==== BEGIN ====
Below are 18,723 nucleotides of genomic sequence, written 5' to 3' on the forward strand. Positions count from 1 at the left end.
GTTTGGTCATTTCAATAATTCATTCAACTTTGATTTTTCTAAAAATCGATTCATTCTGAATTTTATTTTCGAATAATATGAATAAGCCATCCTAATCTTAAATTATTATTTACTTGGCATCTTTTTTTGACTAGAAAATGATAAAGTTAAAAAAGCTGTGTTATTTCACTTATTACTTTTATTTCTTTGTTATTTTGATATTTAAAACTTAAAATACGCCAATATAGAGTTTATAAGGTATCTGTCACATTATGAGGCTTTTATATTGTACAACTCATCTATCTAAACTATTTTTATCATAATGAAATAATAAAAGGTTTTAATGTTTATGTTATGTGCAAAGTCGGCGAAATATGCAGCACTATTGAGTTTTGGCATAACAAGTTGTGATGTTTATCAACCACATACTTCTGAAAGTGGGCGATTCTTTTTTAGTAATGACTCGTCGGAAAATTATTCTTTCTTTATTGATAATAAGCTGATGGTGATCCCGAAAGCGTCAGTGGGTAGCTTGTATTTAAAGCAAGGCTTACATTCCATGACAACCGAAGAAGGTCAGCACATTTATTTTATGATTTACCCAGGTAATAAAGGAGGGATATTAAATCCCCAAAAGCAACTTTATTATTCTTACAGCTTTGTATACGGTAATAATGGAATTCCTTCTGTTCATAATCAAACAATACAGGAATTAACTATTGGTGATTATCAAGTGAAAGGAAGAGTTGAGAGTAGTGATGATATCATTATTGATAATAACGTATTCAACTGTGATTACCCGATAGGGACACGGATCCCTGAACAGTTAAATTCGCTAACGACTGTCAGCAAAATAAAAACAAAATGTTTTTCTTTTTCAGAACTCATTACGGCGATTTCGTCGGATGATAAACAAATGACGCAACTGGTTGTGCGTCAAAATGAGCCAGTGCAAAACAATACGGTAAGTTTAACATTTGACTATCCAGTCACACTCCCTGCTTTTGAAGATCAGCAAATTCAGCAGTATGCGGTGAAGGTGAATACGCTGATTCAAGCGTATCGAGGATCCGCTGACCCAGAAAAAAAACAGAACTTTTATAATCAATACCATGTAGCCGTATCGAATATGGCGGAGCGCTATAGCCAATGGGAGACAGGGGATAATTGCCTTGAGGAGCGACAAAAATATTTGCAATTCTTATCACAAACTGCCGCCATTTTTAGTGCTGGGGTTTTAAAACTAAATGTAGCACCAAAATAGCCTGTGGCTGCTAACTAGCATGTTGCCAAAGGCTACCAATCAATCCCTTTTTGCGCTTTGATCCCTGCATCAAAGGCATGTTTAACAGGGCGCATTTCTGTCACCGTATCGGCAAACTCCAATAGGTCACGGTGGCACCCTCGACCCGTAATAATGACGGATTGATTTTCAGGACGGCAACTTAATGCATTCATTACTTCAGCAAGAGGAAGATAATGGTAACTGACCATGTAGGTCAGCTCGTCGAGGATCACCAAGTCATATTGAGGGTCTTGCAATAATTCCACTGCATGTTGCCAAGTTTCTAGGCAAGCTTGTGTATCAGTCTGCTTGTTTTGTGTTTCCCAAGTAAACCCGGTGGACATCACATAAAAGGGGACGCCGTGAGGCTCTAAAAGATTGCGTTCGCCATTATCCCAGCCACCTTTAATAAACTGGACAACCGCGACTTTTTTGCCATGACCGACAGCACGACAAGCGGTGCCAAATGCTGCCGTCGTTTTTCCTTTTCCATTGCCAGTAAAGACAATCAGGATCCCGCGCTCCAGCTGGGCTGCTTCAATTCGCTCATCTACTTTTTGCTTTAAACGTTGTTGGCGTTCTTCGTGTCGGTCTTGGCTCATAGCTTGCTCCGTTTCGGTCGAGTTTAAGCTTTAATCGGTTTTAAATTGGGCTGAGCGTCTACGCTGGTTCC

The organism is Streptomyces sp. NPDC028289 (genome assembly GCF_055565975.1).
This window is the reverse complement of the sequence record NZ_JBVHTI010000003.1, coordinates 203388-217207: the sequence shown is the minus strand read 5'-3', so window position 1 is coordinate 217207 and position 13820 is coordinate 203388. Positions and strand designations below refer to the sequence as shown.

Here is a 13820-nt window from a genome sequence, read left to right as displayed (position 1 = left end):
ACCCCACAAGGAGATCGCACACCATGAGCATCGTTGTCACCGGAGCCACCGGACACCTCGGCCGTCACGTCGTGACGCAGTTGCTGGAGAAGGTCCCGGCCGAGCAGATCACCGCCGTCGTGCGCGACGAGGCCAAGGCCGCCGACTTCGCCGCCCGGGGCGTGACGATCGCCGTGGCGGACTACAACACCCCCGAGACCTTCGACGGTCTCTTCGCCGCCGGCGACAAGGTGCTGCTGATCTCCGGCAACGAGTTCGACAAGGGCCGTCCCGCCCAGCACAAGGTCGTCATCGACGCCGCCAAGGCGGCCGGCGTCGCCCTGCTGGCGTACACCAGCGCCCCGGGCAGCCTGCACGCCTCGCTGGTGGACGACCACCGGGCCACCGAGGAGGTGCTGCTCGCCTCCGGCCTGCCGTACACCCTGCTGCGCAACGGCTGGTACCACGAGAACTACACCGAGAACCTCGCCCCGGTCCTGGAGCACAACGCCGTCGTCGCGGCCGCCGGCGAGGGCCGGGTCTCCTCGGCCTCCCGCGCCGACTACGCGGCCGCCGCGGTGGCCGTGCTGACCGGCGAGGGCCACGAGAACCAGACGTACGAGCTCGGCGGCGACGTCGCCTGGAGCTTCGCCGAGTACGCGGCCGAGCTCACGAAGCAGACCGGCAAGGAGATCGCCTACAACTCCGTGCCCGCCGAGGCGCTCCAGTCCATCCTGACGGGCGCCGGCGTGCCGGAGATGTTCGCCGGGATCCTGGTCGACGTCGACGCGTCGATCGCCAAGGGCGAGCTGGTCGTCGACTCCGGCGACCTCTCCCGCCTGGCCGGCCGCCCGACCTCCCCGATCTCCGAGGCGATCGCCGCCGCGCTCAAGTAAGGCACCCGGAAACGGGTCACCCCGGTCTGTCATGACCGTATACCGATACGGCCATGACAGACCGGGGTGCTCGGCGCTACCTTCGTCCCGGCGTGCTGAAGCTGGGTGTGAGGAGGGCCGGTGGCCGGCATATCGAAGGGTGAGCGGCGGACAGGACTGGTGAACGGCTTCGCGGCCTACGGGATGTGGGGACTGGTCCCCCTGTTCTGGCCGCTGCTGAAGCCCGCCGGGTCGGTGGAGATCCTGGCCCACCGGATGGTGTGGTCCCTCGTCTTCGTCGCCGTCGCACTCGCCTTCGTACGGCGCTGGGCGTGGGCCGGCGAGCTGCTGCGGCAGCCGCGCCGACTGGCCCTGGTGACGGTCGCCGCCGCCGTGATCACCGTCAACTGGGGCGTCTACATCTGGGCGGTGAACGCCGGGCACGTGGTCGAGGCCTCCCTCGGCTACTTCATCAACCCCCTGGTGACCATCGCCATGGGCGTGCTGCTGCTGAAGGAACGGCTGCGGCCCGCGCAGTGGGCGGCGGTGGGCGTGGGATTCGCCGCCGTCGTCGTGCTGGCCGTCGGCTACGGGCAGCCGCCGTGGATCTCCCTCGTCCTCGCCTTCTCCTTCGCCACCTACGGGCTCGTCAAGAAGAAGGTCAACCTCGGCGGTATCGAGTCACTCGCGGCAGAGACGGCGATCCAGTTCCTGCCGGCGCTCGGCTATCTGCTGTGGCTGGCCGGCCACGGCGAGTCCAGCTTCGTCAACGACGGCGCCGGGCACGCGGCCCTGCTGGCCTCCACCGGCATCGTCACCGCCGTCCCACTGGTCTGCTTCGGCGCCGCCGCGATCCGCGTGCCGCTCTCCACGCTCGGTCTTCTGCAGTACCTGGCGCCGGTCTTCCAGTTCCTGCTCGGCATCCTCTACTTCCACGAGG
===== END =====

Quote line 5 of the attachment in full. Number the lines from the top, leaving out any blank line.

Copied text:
Here is a 13820-nt window from a genome sequence, read left to right as displayed (position 1 = left end):